The San Pedro River
A Discovery Guide
Publication Year: 2001
Published by: University of Arizona Press
Title Page, Copyright Page
Introduction: Stories Make a River
IN THE HILLS called the Sierra de los Ajos, the earth squeezes forth
a tiny trickle of water that is the seed of the San Pedro River.
The Sierra de los Ajos and its neighboring Sierra de la Mariquita spill northwest off the foothills of the great Sierra Madre Occidental, two of dozens of sierritas, or "little mountains," that fan out from the foothills like toes sinking into the grassy plains of northeastern Sonora, Mexico....
1. Border to Palominas
THUNDER FALLS OFF the shoulders of the Huachuca Mountains and boils east across the San Pedro River valley. The muddy San Pedro laps at the toe of my boot while the other boot swings on the sagging and rusting barbed wire fence that casually marks the international boundary with Mexico. When the thunder passes, the fence trembles, a message from the gods that I am not in an ideal location for experiencing a summer storm in southern Arizona....
2. Palominas to Hereford
ALTHOUGH IT SHOULDN'T surprise me, it always does: human behavior can be remarkably predictable, bordering on atavistic. Like the human love of campfires. For perhaps millions of years, up to this day, most humans, urbanite and peasant alike, feel drawn to and comforted by the soft lick of flame, the smell of wood smoke in hair and clothes. Our genetic memory must tell us that campfires are safe havens from the...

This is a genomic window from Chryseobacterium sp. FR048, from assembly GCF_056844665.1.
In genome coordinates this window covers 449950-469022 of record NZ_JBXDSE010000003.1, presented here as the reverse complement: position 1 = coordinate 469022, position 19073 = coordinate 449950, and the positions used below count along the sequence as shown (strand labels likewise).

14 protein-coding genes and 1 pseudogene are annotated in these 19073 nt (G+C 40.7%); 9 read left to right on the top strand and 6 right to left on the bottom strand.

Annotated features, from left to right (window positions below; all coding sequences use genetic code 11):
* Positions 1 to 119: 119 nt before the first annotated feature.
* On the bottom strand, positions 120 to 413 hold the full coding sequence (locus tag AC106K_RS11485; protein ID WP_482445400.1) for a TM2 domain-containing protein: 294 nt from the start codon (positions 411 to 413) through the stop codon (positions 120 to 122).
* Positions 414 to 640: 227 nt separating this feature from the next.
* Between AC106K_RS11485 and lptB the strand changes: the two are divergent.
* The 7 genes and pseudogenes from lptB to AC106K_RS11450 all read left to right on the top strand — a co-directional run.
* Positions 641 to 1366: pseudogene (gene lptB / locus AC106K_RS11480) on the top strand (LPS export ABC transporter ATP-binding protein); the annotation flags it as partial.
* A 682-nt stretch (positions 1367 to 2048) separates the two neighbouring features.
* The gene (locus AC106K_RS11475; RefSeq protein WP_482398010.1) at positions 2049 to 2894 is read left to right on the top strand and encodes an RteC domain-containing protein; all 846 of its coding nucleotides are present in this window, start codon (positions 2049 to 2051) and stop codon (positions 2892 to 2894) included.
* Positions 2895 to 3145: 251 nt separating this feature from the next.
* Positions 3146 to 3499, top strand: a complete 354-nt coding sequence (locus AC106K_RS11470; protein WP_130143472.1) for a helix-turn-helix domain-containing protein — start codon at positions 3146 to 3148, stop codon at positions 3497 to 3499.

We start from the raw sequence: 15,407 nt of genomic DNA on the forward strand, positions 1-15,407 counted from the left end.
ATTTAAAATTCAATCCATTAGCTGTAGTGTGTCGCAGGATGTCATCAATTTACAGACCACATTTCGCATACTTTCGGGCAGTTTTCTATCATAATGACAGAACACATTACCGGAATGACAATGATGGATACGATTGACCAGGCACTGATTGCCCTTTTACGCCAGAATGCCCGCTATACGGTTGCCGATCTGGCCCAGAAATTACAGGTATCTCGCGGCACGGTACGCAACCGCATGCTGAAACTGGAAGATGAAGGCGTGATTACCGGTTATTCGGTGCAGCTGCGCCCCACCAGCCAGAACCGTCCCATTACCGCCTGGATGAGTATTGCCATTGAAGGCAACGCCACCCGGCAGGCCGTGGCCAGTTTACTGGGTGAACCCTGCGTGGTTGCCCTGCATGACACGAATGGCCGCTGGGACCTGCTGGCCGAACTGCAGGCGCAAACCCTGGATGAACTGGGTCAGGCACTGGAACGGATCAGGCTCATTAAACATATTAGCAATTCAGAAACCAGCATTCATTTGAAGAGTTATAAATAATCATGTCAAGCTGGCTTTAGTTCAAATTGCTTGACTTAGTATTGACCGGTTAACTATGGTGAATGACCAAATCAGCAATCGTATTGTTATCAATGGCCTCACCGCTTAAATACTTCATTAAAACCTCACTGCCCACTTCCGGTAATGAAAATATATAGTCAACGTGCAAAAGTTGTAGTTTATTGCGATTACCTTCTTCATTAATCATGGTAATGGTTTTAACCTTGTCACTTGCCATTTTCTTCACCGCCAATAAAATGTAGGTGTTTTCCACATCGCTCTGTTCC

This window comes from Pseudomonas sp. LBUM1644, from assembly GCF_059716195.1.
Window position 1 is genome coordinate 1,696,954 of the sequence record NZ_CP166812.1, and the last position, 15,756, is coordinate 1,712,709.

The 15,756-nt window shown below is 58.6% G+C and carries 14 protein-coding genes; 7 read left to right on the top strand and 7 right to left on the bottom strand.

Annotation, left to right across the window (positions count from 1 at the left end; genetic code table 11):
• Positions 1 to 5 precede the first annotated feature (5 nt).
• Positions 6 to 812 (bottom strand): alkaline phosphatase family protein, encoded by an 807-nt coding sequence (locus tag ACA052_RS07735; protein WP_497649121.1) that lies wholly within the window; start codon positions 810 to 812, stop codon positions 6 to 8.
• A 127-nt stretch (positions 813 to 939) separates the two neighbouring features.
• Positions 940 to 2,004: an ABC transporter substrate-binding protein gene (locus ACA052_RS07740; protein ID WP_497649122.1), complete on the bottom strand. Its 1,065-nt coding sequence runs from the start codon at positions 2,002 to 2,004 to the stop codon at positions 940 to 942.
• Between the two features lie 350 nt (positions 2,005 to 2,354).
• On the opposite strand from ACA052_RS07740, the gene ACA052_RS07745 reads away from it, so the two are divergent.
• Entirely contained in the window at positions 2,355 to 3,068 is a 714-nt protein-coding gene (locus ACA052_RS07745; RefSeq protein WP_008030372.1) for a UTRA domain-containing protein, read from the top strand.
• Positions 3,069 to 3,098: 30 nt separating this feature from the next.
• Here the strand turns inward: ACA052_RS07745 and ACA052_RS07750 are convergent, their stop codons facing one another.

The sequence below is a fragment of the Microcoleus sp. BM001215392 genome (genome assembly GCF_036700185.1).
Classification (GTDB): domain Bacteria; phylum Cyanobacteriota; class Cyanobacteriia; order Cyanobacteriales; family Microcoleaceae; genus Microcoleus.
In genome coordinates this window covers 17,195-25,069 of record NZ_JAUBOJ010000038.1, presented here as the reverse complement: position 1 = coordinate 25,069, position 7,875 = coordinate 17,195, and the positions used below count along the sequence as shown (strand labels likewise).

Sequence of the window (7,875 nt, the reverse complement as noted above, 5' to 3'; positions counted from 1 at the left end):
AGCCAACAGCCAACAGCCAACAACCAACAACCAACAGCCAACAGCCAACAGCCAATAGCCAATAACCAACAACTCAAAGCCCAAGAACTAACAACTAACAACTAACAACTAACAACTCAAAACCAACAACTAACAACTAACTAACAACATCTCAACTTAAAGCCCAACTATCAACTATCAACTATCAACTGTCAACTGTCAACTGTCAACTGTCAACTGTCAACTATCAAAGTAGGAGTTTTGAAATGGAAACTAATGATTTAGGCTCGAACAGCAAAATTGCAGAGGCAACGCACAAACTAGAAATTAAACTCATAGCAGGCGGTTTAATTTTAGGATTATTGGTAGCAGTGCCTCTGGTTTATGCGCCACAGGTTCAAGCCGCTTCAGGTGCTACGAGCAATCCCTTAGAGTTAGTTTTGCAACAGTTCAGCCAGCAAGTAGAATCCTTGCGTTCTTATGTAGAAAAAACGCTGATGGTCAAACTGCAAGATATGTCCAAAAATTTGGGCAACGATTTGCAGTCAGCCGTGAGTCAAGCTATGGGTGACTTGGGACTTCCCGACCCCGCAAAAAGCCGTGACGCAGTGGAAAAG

3. Hereford Road to Highway 90
JUST AFTER 1 P.M. my hu,band, Jonathan, drives off, waving, leaving me and photographer Jack Dykinga standing on the western bank of the San Pedro River at the Hereford bridge, adjusting our backpacks and drinking a few more liters of water. It is a beautiful November day, perfect 80-degree air ruffling the newly golden leaves in the cottonwoods. We are at the beginning of a 40-mile trek down the river to Fairbank....
4. Highway 90 to Charleston
DAWN HAD BEGUN to stain the eastern sky a faint salmon, and clouds squatted on the horizon all around. At the Genesis Aviation hangar near Tucson International's Executive Terminal, Sandy Lanham of Environmental Flying Seryice was giving her plane a preflight walkaround- oil, flaps, controls, lights, tires. The air reeked of jet fuel and vibrated with the whine of engines. Every few minutes we had to stop talking while a roaring plane hurtled down a nearby runway....
5. Charleston to Fairbank
"TIMBER DEPREDATIONS IN southern Arizona are becoming so
extensive that there is just cause for alarm. Even the palo verde trees are
being stripped from the mesa lands."
So exclaimed an editorial in the Arizona Daily Star, March 7, 1884, describing the woodcutting in southern Arizona. According to Tellman, Yarde, and Wallace, authors of Arizona's Changing Rivers and researchers at the Water Resources Research Center at the University of...
6. Fairbank to St. David Ciénega
IT WAS 1775 when Irish soldier of fortune Colonel Hugo Q'Conor, in the employ of the King Carlos III of Spain, stood on the western bank of the Rio de San Pietro a few miles north of the Rio de Babocomari and declared it the perfect site. Unlimited fresh water, high ground from which to keep an eye on enemies, abundant game, and river terraces for growing crops-indeed, it seemed like an excellent site for a royal...
7. Benson to the Gila River
I WAS INTRIGUED by its title, "Mesquite: Regarding a Resource (A Workshop on the Ecological and Socio-Economic Values of Mesquite Trees and Their By-Products)." But when I called one of the organizers in the tiny community of Cascabel, on the lower San Pedro River about 25 miles north of Benson, and told her I was a journalist interested in writing about the event and the community, a definite chill translated over the fiber optics....
Appendix 1. Species Lists
Appendix 2. Resources
Chapter Notes and Citations
About the Author
Page Count: 219
Publication Year: 2001
OCLC Number: 967588769
MUSE Marc Record: Download for The San Pedro River